< Contents ERCIM News No. 60, January 2005
SPECIAL THEME: Biomedical Informatics

Combating Illiteracy in Chemistry: Towards Computer-Based Chemical Structure Reconstruction

by Marc Zimmermann, Le Thuy Bui Thi and Martin Hofmann

The majority of chemical structure information in the literature (including patents) is present as two-dimensional graphical representations. Although these chemical structures have usually been produced with a chemical drawing program, the machine-readable compound information is lost in the course of publication. Currently, 90% of published structures are not in a chemical file format that can be interpreted by a computer. At the Fraunhofer Institute for Algorithms and Scientific Computing, a project has been initiated to extract chemical information from depictions of molecules in the public literature. The goal of this work is to gather the rich information from pharmaceutical patents and transform it into a machine-readable format.


Our research group in the Department of Bioinformatics at Fraunhofer SCAI is working on the automated extraction of information from biomedical literature. In this highly interdisciplinary domain, interesting information is often presented as a combination of text and graphics. Based on our experience in the field of biological information extraction (eg protein-protein interaction networks), we recently extended the scope of our research towards chemical entity recognition and chemical structure reconstruction.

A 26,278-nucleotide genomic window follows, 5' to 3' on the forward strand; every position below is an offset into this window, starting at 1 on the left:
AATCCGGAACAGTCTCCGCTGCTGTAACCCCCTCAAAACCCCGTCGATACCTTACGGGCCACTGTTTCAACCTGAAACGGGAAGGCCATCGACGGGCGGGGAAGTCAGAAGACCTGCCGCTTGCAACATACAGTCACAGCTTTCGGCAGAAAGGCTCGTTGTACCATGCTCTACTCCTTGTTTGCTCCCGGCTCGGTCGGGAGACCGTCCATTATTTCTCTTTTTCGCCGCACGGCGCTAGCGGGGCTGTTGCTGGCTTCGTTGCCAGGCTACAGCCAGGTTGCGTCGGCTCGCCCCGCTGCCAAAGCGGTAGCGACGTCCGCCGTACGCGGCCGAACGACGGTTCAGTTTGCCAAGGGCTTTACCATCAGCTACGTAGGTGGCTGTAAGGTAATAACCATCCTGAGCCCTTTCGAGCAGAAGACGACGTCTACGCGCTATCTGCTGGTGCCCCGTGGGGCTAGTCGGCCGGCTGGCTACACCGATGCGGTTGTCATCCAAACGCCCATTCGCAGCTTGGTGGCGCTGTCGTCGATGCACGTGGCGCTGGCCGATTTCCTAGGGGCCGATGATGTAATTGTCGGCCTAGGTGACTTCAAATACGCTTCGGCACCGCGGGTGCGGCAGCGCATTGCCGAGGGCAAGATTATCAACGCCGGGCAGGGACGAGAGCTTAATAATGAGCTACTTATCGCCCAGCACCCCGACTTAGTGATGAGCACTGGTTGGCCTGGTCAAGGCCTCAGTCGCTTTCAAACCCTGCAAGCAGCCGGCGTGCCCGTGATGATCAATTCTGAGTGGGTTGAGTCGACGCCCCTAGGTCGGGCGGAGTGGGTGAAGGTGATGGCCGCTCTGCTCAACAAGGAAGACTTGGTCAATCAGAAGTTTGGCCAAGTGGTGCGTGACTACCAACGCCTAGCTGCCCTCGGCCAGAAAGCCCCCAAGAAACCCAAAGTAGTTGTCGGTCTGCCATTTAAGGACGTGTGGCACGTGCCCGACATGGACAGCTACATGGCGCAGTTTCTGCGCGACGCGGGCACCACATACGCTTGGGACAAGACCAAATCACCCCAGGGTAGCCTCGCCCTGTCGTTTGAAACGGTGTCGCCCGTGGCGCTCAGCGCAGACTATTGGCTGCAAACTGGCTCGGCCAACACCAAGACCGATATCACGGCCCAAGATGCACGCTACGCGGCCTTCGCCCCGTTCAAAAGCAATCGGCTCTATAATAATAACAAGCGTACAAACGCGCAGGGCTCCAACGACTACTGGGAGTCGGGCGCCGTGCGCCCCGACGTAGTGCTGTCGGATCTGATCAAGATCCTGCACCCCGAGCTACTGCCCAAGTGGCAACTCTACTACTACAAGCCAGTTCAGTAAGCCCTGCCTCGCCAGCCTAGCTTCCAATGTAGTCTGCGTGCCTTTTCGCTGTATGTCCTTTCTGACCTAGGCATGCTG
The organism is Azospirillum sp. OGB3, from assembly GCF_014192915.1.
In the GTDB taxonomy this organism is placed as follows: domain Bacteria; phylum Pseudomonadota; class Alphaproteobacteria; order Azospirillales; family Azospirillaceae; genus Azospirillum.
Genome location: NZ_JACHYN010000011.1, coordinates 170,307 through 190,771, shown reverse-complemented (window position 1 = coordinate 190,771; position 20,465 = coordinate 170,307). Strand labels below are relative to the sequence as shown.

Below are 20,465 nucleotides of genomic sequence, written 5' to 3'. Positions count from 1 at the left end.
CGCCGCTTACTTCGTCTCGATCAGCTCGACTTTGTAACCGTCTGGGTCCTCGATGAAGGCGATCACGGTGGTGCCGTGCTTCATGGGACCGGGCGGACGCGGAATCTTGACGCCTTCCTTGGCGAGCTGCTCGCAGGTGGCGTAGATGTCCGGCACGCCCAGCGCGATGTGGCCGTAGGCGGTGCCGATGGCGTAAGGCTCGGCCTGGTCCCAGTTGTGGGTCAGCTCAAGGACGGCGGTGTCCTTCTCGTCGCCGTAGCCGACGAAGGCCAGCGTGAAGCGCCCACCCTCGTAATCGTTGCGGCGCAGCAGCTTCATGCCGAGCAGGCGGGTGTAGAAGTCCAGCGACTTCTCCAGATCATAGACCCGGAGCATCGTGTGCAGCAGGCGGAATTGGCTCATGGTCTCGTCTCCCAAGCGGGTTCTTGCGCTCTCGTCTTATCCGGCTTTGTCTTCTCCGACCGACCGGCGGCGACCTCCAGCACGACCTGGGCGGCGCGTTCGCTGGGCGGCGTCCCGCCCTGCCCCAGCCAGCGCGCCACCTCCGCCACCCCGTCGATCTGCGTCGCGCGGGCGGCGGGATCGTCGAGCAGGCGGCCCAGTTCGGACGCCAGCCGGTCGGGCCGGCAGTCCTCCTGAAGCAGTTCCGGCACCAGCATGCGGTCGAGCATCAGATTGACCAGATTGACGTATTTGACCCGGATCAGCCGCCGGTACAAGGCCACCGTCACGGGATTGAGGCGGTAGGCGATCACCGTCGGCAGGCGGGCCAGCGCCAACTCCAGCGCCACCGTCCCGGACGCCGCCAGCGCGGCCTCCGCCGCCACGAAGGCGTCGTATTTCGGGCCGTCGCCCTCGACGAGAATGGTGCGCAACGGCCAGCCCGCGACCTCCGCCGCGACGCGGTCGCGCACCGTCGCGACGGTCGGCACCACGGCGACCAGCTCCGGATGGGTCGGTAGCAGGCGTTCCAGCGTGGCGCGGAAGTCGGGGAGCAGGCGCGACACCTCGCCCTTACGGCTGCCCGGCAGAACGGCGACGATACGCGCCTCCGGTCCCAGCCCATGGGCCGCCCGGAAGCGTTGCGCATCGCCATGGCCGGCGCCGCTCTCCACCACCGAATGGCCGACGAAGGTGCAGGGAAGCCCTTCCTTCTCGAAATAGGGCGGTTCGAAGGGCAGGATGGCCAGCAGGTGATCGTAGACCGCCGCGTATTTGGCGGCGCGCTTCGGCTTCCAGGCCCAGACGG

The information described in patents is extremely valuable to researchers involved in the design of potential drugs. A patent comprises information on the complete drug-design process, including the disease and indication area, the target protein, the chemical structure of the drug molecules and assay information. Chemical information is often available in printed form or as bitmaps in on-line resources. Reproducing this information by redrawing the structure with a computer program is time-consuming and prone to errors. This process could be greatly improved by a system that was able to read and understand chemical drawings, and could automatically extract the information necessary for a public database.

While the problem of chemical structure recognition and reconstruction is not new, it has not yet been solved. The first attempt at chemical structure recognition resulted in CLiDE (Chemical Literature Data Extraction, developed by the University of Leeds in the beginning of the nineties). We have tested CLiDE in an extensive validation study with drawings of pharma-relevant molecules. The results of the study are based on an assembled test-set of 100 'blockbuster' drug (best-selling drugs, see from 2002. The structures were extracted from the Merck Index and were also manually drawn using Chemdraw (a widely used drawing tool for molecule structures). These 200 files were submitted to CLiDE and the output was manually inspected. Almost 50% had at least one error and often the recognition process was interrupted and asked for manual interference (on average twice per molecule). Unfortunately, there seems to be no further public or commercial effort to improve CLiDE (eg enabling the tool to learn from human intervention).

Software modules for chemical structure reconstruction. First the extracted raster images are converted into line segments (green). These line segments are then processed by a filter module and an approximate graph matcher which identifies chemical fragments, eg a phenol (yellow). All fragments are then combined into a molecular graph using a set of chemical rules (orange).